On March 17, the twin satellites in the Gravity Recovery and Climate Experiment — better known as GRACE — completed 15 years in orbit. Originally designed to be a five-year mission, GRACE has defied expectations. It has become a critical source of data that lets scientists identify long-term trends and report real-time changes in Earth’s water cycle, ocean dynamics and ice sheets.
Since 2002, GRACE, a joint NASA/Deutsches Zentrum für Luft- und Raumfahrt (DRL, the German Aerospace Center) mission, has provided uninterrupted and unprecedented insight into groundwater and surface-water change, polar ice sheet and glacier melt, sea level change and ocean and land-mass changes. As a result, GRACE data is being used for drought monitoring and disaster prevention and forecasting. GRACE is implemented by UT Austin's Center for Space Research (CSR), NASA's Jet Propulsion Laboratory and the Helmholtz Centre Potsdam German Research Center for Geosciences. Since the GRACE mission began, UT Austin’s CSR has directed the project for NASA and will continue its scientific leadership in the field when GRACE Follow-On is launched in early 2018.
Traveling 280 miles above the earth, the twin satellites measure changes in water and land mass by monitoring slight fluctuations in Earth’s gravitational field. Every year, more than 4,500 users utilize GRACE data, including researchers from all continents and from communities that include scientists, resource planners and members of the military and academia. Ultimately, these entities deliver insights and predictions that help farmers, power companies, water providers, hazard planners, policy makers and others make informed decisions about water usage and the environment.
Interestingly, the GRACE satellites continue to provide these insights even as they are powered these days by only a few battery cells (comparable to two small camcorder batteries). Keeping GRACE chugging along in space long past its “use-by” date has been a concerted effort, said Srinivas Bettadpur, a co-principal investigator in the GRACE mission and professor in the UT Austin Cockrell School of Engineering.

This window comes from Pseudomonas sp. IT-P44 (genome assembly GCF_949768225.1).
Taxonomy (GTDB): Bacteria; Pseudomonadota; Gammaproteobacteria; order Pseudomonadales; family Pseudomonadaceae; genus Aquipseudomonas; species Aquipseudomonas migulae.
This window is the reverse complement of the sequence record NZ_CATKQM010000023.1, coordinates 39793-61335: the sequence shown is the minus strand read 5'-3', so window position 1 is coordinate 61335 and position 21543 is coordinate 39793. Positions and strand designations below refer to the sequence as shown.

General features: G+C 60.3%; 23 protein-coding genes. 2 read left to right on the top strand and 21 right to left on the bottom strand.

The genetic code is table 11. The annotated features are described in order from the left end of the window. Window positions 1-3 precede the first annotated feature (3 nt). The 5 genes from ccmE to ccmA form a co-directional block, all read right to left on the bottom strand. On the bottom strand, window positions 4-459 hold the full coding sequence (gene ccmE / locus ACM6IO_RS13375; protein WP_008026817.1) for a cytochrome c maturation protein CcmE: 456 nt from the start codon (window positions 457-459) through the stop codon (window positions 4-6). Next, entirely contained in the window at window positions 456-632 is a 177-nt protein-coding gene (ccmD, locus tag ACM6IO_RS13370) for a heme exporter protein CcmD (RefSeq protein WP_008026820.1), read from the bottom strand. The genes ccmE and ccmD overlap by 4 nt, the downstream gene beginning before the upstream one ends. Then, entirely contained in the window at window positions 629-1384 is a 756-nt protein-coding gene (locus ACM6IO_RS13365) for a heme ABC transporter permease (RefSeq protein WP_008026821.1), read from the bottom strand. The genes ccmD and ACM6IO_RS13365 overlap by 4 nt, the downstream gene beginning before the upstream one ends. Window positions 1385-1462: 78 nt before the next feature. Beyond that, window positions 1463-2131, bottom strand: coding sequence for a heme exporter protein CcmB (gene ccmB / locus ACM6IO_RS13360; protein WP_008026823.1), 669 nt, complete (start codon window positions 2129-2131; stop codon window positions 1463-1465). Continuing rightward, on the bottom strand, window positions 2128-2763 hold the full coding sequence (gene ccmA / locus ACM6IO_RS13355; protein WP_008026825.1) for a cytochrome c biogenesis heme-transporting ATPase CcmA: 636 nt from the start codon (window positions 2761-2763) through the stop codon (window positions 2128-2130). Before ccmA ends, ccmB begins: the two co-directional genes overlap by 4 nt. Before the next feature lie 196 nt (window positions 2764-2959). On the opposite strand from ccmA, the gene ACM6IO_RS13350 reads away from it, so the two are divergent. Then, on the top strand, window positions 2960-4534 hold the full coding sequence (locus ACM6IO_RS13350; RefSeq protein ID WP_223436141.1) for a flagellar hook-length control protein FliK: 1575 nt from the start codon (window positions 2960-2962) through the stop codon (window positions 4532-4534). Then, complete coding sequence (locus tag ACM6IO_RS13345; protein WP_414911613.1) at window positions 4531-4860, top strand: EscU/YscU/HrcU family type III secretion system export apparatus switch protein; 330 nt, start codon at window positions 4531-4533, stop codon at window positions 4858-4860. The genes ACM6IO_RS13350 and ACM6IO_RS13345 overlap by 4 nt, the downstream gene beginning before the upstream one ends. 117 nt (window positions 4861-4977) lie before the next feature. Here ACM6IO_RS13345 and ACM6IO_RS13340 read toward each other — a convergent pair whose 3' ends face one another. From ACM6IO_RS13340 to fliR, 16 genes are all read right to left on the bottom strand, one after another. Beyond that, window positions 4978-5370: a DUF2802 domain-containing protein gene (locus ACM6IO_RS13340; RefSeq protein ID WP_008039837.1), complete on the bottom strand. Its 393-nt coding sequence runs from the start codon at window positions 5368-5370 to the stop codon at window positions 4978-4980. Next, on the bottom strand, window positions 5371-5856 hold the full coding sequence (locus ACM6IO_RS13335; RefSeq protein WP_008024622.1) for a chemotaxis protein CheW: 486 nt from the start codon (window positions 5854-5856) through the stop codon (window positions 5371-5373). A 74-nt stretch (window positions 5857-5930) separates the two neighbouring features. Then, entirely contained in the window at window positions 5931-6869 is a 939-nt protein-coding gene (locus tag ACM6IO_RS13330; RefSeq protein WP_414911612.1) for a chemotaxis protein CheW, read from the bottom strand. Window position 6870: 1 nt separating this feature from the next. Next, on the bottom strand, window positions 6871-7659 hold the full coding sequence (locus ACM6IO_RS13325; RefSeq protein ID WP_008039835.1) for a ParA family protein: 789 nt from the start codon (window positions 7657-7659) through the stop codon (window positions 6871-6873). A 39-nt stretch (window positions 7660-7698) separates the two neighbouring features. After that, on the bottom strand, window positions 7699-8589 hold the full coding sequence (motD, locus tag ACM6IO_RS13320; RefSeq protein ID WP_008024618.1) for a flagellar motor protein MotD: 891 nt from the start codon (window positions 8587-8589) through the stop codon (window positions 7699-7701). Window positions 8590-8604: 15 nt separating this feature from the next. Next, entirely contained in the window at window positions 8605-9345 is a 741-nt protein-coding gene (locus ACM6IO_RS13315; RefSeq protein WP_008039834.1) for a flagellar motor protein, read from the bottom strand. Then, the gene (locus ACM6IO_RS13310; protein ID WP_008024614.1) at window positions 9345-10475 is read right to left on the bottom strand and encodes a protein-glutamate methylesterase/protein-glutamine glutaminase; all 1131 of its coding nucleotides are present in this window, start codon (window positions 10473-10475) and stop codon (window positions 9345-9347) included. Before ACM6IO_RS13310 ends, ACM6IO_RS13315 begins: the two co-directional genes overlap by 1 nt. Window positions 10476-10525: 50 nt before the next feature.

“Here we are — 10 years past the expiration date — because we believe GRACE’s data is valuable and have seen how it benefits society,” Bettadpur said. “It’s been a commitment by a group of professionals from U.S. and German operations teams who have worked around-the-clock to make this happen.”
Five Discoveries Made Possible with GRACE Observations
• GRACE helped reveal the true extent of the California drought since 2014, and it is now contributing to the real-time monitoring of drought development and recovery throughout the world.
• GRACE tracked changes in the solid earth caused by large earthquakes, such as the 2004 Sumatra Andaman and the 2011 Japan earthquakes.
• GRACE data was incorporated into Land Data Assimilation Systems, which has led to more accurate and reliable estimates of the surface, soil and groundwater components of the world’s total water storage. GRACE has helped scientists show how the total water in an area is changing.
• GRACE was able to detect a shift in the Greenland ice-melt patterns from its southeastern coast to its western coast in a 2006 analysis of data from twin satellites. Pioneering measurements of such subtle details of ice-melt variations within an ice-sheet and its relation to the role of ocean-ice-atmosphere interactions remain intense areas of study even today, with implications for understanding the future of the great ice sheets.
• In 2015, researchers using GRACE data found that nature, not human use, had greater influence on water supply of the Colorado River basin, one of the most important sources for water in the southwestern United States. The research underscored the importance of saving water in rainy years for the droughts that have historically followed.
• In 2016, researchers found that incorporating snow data collected from GRACE and other NASA satellites into computer models can significantly improve seasonal temperature predictions. Farmers, water providers, power companies and others that use seasonal climate predictions to make decisions.
Read more about UT Austin discoveries that were made possible using GRACE data:
Snow data from satellites improves seasonal temperature predictions, Zong-Liang Yang
Greenland ice melt, Tapley and Clark Wilson
Colorado River Water Sources, Bridget Scanlon
East Antarctica Ice Loss, Clark Wilson and Don Blankenship